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Old November 25th, 2010, 11:26 PM   #1
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Monitor Calibration

I was speaking to a good friend who also happens to do some photog work. I was asking him about his color correction and the discussion drifted to monitor calibration as his first step in the process.

He told me how the program/tool he used gave him a before and after view of his monitor's calibration. He then commented that if his monitor isn't right, what he is adjusting isn't right either. This makes sense. So I looked into several software/tools and they all say the same thing. Your photos will look the same when printed as you see them on your monitor.

No where does it talk about how this would relate to video, and I can't remember seeing threads discussing this either over the years.

So does this apply to what we do, especially when it comes to color correction ??? Are you doing it ??? How regularly ??? What are you using ??? Any input will be greatly appreciated, thanks guys and ladies !!!!
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Old November 26th, 2010, 02:21 AM   #2
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If your talking to a stills person, then yeah, his calibration is for stills. The gamma for video is way different.
Do you have a Video monitor? or a TV you using for monitor? The monitor has built in tools to help you, like blue only, bars, etc.
If you know how to use smpte color bars then your better off. Even if your using a TV if you run the smpte bars to it and know how to tweak to get proper bars and contrast and gamma, then your ok.
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Old November 26th, 2010, 02:15 PM   #3
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Hi Ted. What I have is my relatively new Dell 24" computer monitor and that is what I am concerned with. I want to make sure that the colors I see here are also the ones someone's TV is going to show, as long as theirs is set correctly too. Is that possible with a computer monitor or do I need to get something different for my editing ???

I have had some issues with white balance and also the colors I see after using white balance correction in After Effects. What I am trying to do is eliminate any other possibilities, to make sure what I am seeing is actually what there is.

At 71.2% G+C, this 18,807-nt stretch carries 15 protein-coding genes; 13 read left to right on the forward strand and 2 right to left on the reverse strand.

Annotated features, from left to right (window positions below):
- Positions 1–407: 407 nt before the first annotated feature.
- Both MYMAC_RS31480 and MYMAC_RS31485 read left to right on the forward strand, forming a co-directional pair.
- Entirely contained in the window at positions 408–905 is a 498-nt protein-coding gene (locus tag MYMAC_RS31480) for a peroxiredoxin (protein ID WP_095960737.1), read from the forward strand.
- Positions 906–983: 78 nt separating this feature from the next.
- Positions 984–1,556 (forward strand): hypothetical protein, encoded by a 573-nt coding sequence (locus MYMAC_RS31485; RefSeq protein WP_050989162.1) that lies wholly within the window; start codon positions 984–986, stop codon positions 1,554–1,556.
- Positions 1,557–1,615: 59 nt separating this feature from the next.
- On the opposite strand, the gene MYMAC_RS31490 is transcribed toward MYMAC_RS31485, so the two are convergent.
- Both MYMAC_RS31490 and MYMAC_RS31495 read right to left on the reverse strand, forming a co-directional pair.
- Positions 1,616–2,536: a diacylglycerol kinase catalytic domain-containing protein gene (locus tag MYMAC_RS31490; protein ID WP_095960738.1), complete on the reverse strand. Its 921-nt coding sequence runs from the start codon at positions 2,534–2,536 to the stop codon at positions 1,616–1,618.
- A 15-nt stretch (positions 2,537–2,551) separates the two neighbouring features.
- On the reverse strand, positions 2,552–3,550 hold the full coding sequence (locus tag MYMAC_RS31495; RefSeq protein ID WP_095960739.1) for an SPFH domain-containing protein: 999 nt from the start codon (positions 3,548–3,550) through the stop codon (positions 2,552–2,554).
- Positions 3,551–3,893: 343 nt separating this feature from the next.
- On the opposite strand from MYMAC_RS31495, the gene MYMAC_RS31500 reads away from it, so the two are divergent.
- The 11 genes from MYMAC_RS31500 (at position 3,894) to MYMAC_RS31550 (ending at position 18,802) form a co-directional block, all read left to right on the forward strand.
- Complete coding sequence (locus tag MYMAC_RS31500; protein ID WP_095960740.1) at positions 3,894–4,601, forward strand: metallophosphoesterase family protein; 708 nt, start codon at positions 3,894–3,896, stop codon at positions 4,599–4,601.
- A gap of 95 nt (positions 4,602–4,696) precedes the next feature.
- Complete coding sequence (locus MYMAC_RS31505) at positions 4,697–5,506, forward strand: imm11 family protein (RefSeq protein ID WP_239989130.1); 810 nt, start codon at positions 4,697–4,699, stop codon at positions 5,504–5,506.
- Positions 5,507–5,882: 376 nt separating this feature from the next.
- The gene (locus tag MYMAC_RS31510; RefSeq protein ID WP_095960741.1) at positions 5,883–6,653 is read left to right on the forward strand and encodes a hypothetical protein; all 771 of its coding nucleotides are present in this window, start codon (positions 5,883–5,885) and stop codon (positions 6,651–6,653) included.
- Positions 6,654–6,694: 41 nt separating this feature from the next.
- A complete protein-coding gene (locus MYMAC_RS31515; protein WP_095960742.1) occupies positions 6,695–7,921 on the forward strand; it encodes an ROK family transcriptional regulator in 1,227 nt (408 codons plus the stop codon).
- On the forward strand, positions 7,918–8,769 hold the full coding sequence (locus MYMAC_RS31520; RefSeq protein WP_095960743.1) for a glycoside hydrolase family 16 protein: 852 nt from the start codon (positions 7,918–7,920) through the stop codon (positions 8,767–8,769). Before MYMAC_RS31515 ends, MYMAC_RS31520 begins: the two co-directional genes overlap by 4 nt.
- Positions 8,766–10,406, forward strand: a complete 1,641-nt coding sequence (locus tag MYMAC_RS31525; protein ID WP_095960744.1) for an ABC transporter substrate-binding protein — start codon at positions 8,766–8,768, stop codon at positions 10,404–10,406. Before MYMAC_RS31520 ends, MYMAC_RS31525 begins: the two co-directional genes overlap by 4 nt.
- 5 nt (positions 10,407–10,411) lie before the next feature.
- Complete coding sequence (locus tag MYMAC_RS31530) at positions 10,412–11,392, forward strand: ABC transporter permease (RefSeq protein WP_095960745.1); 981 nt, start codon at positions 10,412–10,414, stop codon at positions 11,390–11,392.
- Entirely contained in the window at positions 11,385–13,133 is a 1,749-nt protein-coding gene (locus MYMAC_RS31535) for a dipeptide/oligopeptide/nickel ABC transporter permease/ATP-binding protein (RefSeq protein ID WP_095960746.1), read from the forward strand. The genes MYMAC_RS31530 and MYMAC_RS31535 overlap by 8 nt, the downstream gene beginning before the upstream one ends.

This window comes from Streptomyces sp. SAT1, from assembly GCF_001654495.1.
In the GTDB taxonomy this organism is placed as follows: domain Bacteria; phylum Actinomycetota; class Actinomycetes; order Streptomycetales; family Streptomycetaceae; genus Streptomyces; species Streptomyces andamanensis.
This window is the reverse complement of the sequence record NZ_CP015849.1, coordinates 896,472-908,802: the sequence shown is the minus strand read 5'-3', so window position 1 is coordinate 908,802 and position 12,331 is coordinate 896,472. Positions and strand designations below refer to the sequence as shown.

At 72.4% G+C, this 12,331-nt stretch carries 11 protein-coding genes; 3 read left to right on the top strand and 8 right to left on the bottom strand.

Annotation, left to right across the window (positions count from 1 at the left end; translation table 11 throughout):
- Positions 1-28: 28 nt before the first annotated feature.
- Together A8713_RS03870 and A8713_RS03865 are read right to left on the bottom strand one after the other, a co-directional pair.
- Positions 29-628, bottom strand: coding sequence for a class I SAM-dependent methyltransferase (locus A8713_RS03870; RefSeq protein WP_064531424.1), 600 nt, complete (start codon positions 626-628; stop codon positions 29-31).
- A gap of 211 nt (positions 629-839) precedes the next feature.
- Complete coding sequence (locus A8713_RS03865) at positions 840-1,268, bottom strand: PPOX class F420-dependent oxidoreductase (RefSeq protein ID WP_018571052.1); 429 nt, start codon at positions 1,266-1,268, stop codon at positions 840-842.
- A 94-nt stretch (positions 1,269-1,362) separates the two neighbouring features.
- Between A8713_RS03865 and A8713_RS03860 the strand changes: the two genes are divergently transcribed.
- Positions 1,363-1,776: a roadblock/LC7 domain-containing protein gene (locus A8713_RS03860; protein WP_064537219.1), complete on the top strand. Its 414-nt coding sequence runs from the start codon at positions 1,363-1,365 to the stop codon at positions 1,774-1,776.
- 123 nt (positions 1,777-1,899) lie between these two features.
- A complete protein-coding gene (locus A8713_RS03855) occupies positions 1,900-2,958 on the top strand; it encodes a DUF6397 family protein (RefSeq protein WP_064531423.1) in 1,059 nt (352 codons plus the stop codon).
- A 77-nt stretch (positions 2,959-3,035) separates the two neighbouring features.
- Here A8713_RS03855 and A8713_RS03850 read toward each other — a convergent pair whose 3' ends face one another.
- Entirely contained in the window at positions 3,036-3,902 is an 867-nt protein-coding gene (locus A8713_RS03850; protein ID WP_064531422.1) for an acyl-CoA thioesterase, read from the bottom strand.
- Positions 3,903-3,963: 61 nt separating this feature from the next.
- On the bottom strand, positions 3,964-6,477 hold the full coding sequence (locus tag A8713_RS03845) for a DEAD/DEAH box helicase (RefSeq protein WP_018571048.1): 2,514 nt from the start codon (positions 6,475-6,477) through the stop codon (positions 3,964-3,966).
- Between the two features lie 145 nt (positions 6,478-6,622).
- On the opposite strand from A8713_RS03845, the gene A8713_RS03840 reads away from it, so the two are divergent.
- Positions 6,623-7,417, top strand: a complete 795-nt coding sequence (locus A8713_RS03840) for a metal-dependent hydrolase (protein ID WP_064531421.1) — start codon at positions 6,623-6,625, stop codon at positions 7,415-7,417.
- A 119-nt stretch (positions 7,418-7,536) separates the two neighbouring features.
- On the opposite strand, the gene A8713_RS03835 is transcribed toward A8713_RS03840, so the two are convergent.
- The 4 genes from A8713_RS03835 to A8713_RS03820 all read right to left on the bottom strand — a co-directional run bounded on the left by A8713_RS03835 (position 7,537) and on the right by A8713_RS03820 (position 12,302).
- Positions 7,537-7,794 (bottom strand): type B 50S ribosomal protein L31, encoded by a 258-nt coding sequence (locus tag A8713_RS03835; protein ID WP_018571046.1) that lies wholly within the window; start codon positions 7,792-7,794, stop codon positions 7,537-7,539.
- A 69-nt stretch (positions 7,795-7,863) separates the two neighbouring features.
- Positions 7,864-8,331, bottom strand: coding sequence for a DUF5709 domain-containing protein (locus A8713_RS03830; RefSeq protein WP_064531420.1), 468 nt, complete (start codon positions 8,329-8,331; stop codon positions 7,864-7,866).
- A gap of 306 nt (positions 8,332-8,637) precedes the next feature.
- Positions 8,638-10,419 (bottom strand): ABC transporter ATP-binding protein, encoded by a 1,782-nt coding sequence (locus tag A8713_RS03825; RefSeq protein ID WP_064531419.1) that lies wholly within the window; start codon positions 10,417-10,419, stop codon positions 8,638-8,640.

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Old November 26th, 2010, 02:38 PM   #4
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Here's my take...

I calibrate using a relatively cheap Colormunki design, works well for dual monitors, and IMO it gets the COLOR right, meaning what I see is what I'd expect. When looking at the "before and after", it doesn't seem like the difference is THAT drastic, but when you consider that two supposedly identical monitors have different adjustment curves applied, you begin to realize the nature of the problem! At least my monitors "look" the same when calibrated!

BUT, I find the brightness and contrast are another issue entirely, so I find when I play back a "finished" disc on a calibrated TV it may need a little tweaking, sometimes I will go back and readjust a bit.

Calibration is a really tricky thing - every "display device" (including various papers!) will have different properties, some slightly different, some drastic. This actually also applies to any image CAPTURE device as well (different cameras have different "looks"). So "calibration" is just ONE part of the overall "picture", literally.

And after you carefully choose your camera, diligently WB every shot, calibrate your monitors and playback TV, tweak your CC to the tiniest detail.... guess what...

The average consumer TV probably won't be even close to "calibrated", nor will most monitors they pick up off the shelf - the design criteria is more "does it look 'good'", NOT is it an accurate representation of the original scene.

Part of the "art" in photography and videography is accuracy, but another important component is "enhancement" of the original to create a "better than being there" experience, and you do have to take into consideration what the average playback system will be like - if you know what your playback system looks like with "store bought", you've got at least a "target".

It's like how good audio producers with $10,000 reference monitors will take a mix out and play it on a run of the mill stock car audio system... does it still sound good?
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Old November 26th, 2010, 06:39 PM   #5
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I use Huey monitor Calibration and it calibrates for video. It does make a difference when you look at the before/after.

LONG ago before I had a HUEY I was editing wedding after wedding (I was new to the business) and I was still learning the camera etc. Every new wedding that I uploaded seemed to be "darker" than the one before once I got it into editing.

I would edit the heck out of it to fix it and move on to the next and every time I filmed I tried really hard to film "bright". But no matter what it looked DARK in editing.